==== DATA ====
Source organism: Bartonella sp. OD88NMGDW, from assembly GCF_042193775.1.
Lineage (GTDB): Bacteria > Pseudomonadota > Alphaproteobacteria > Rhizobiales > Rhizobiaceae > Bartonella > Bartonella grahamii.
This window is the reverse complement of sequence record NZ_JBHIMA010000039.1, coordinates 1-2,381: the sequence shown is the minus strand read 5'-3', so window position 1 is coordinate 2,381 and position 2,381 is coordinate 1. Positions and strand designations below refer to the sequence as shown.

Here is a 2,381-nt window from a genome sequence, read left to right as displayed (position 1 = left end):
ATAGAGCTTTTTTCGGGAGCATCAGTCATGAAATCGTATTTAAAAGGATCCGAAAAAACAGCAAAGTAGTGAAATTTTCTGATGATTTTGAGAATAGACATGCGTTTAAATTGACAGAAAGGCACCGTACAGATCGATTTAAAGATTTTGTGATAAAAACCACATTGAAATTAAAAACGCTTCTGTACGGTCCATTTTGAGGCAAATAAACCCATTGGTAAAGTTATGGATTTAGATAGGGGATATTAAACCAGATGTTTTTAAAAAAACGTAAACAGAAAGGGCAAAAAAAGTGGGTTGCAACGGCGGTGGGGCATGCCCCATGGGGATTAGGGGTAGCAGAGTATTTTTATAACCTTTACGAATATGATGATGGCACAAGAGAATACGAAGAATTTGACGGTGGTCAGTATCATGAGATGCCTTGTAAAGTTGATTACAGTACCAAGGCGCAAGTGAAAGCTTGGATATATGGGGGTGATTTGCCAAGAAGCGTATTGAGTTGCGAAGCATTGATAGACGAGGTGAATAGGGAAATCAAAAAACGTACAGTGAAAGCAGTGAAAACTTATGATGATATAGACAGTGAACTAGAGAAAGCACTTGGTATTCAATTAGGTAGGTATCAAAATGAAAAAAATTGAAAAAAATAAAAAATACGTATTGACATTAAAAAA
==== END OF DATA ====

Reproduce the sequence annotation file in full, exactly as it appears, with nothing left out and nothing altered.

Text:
Source organism: Bartonella sp. OD88NMGDW, from assembly GCF_042193775.1.
Lineage (GTDB): Bacteria > Pseudomonadota > Alphaproteobacteria > Rhizobiales > Rhizobiaceae > Bartonella > Bartonella grahamii.
This window is the reverse complement of sequence record NZ_JBHIMA010000039.1, coordinates 1-2,381: the sequence shown is the minus strand read 5'-3', so window position 1 is coordinate 2,381 and position 2,381 is coordinate 1. Positions and strand designations below refer to the sequence as shown.

Here is a 2,381-nt window from a genome sequence, read left to right as displayed (position 1 = left end):
ATAGAGCTTTTTTCGGGAGCATCAGTCATGAAATCGTATTTAAAAGGATCCGAAAAAACAGCAAAGTAGTGAAATTTTCTGATGATTTTGAGAATAGACATGCGTTTAAATTGACAGAAAGGCACCGTACAGATCGATTTAAAGATTTTGTGATAAAAACCACATTGAAATTAAAAACGCTTCTGTACGGTCCATTTTGAGGCAAATAAACCCATTGGTAAAGTTATGGATTTAGATAGGGGATATTAAACCAGATGTTTTTAAAAAAACGTAAACAGAAAGGGCAAAAAAAGTGGGTTGCAACGGCGGTGGGGCATGCCCCATGGGGATTAGGGGTAGCAGAGTATTTTTATAACCTTTACGAATATGATGATGGCACAAGAGAATACGAAGAATTTGACGGTGGTCAGTATCATGAGATGCCTTGTAAAGTTGATTACAGTACCAAGGCGCAAGTGAAAGCTTGGATATATGGGGGTGATTTGCCAAGAAGCGTATTGAGTTGCGAAGCATTGATAGACGAGGTGAATAGGGAAATCAAAAAACGTACAGTGAAAGCAGTGAAAACTTATGATGATATAGACAGTGAACTAGAGAAAGCACTTGGTATTCAATTAGGTAGGTATCAAAATGAAAAAAATTGAAAAAAATAAAAAATACGTATTGACATTAAAAAA